Native American Heritage Month 2013
Nov. 7, 2013 College News - Native American Heritage Month is honored annually in November in the United States to pay tribute to the rich ancestry and heritage of Native Americans (American Indians). It is a perfect time to highlight some of the programs the Medical College of Wisconsin (MCW) has in place to address health problems that impact Native Americans disproportionately.
Some of these health problems include access to care, heart disease, cancer, unintentional injuries (accidents), diabetes and stroke. Native Americans also have a high prevalence and risk factors for mental health and suicide, obesity, substance abuse, sudden infant death syndrome (SIDS), teenage pregnancy, liver disease and hepatitis.
The Institute for Health and Society is collaborating with the Great Lakes Native American Research Center for Health to establish health research initiatives that reduce disparities and build tribal health sciences capabilities. The research center, a component of the Great Lakes Inter-Tribal Council, Inc., is located in Lac Du Flambeau, Wis.
As part of these efforts, programs have been developed to provide American Indian high school and undergraduate students opportunities to learn more about careers in health care and the health sciences. Since 2003, as a result of these efforts, 130 American Indian students have participated in internships in these fields, and several hundred high school students have participated in field trips to places like Discovery World.
Two MCW faculty are currently conducting research projects through the Great Lakes Native American Research Center for Health to help reduce health disparities. Andrew Pelech, MD, Professor of Pediatrics (Cardiology), is studying birth outcomes of American Indians, and Matthew Dellinger, PhD, Research Specialist in the Institute for Health and Society, is studying contaminants in fish.
Dr. Dellinger serves as Scientific Coordinator for these Great Lakes Native American Research Center for Health projects and has been actively involved in building the program for more than four years. Earnestine Willis, MD, MPH, Kellner Professor in Pediatrics and Director of the College’s Center for the Advancement of Underserved Children, is a member of the Center’s external advisory committee and will chair the committee this coming year. Under her leadership, Dr. Dellinger hopes to grow MCW’s involvement in these projects.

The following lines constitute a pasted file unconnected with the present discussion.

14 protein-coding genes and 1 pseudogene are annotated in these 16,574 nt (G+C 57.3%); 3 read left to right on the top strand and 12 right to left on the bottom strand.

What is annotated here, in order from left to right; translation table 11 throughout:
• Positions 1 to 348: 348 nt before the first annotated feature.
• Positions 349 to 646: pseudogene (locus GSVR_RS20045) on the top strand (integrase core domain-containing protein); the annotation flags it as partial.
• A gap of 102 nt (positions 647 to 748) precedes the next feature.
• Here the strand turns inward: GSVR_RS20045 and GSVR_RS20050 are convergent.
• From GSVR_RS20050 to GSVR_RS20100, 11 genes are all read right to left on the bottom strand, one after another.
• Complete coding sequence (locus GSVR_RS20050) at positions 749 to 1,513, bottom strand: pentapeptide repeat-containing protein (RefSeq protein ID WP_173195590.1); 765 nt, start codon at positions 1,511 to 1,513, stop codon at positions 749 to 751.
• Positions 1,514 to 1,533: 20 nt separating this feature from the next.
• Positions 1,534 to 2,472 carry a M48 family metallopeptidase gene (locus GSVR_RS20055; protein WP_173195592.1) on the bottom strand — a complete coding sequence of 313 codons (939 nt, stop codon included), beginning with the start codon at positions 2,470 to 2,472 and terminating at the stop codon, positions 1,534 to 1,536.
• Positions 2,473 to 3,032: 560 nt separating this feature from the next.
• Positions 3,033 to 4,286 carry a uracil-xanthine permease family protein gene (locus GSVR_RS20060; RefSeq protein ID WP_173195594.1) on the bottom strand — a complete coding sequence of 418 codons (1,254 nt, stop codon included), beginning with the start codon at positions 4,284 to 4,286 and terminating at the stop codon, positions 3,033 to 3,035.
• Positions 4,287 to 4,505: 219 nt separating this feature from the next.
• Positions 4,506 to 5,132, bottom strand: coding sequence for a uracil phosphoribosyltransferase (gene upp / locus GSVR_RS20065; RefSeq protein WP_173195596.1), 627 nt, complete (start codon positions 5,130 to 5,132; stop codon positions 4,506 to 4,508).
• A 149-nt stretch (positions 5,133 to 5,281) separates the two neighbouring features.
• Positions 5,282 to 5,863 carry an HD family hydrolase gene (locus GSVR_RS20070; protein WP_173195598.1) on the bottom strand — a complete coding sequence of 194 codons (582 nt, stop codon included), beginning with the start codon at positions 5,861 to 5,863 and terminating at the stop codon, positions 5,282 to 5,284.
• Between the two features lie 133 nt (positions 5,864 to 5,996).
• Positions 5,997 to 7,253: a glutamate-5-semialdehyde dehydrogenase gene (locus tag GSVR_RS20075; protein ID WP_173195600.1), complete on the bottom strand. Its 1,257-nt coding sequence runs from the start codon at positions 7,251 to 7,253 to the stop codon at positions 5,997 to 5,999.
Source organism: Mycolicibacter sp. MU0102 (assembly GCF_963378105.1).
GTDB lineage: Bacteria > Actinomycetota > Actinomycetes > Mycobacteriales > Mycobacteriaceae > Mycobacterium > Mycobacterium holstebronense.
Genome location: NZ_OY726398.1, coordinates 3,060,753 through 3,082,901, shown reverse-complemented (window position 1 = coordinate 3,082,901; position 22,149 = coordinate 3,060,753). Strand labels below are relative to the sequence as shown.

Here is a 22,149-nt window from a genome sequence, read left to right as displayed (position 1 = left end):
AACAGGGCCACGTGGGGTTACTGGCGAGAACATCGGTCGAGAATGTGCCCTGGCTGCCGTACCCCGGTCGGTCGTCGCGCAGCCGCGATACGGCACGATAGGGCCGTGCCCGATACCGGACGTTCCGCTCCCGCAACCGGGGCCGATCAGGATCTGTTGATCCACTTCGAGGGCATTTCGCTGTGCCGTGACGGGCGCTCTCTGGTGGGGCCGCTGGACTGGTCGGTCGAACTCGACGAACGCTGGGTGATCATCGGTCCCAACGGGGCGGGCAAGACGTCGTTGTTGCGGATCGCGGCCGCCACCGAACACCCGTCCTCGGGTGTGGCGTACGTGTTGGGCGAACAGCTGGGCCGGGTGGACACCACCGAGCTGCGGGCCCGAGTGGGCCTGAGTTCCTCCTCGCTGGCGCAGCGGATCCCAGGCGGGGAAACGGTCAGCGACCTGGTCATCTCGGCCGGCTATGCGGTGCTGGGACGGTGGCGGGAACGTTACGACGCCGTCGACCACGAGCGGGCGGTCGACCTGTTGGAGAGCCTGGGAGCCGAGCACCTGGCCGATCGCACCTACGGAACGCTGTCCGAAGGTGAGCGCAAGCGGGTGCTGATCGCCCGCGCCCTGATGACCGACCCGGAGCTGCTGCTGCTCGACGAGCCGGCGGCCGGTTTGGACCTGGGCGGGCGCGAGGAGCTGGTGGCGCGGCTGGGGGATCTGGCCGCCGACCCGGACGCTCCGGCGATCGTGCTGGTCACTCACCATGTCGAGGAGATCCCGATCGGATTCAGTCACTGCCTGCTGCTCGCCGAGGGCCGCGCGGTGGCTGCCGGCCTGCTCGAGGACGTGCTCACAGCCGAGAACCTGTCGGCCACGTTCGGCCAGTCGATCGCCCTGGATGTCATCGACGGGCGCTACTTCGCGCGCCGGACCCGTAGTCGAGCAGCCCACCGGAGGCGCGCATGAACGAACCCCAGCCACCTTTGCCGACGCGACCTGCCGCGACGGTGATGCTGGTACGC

Another program the College has in place is a Healthier Wisconsin Partnership Program-funded partnership with the Red Cliff Band of Lake Superior Chippewa to build the capacity of Wisconsin's American Indian communities to improve cancer prevention and the health and quality of life of cancer patients and survivors. Cancer is the second leading cause of death among American Indians over the age of 45. Moreover, American Indians continue to have one of the poorest survival rates from all cancers combined. The project, Fighting Cancer in Wisconsin’s American Indian Communities, has three key aims: to assess the Red Cliff community’s knowledge and communications about cancer; to develop a reciprocal reporting process for the Red Cliff health clinic and the Wisconsin Cancer Reporting System; and to train local staff to implement the reporting process.
The project seeks to empower tribal communities to accurately identify which cancers impact their community the most, how many new cases of specific cancers they might see per year, and track how those numbers are changing over time. As a community-based participatory research project, tribal members are participants and decision makers in every step of the project. The goal is to develop a strong and sustainable partnership that will benefit American Indian communities in Wisconsin.
Elaine M. Drew, PhD, Assistant Professor of Family and Community Medicine, and J. Frank Wilson, MD, Chairman and Bernard & Miriam Peck Family Professor of Radiation Oncology, are the academic partners from the Medical College of Wisconsin. Community partners include the Red Cliff Community Health Center, the Great Lakes Inter-Tribal Epidemiology Center, the Wisconsin Cancer Reporting System, the Spirit of Eagles - University of Wisconsin Carbone Cancer Center, and the Wisconsin Cancer Council.